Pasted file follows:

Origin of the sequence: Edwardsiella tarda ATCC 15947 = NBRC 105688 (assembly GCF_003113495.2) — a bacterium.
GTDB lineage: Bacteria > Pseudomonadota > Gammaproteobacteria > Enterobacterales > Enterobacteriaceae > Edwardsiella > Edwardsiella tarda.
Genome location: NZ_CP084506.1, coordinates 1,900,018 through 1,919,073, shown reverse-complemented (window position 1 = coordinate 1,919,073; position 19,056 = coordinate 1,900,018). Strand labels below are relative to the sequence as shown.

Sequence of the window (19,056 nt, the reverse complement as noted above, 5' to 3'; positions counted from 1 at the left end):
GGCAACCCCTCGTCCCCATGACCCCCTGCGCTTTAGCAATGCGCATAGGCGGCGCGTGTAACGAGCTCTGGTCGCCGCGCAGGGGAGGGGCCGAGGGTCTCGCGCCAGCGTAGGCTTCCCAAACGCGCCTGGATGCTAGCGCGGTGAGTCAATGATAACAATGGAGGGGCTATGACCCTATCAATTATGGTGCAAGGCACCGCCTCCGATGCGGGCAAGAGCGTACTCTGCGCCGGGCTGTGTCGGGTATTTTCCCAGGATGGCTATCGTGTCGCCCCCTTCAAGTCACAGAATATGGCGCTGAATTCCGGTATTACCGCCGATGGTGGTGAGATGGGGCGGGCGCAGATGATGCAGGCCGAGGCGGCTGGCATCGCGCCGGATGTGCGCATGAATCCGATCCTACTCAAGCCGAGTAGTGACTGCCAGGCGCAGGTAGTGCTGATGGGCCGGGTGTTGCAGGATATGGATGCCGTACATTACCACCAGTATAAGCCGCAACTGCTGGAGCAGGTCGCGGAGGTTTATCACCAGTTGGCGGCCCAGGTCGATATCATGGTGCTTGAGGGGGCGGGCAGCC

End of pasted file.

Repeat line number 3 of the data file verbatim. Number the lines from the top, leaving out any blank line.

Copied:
Genome location: NZ_CP084506.1, coordinates 1,900,018 through 1,919,073, shown reverse-complemented (window position 1 = coordinate 1,919,073; position 19,056 = coordinate 1,900,018). Strand labels below are relative to the sequence as shown.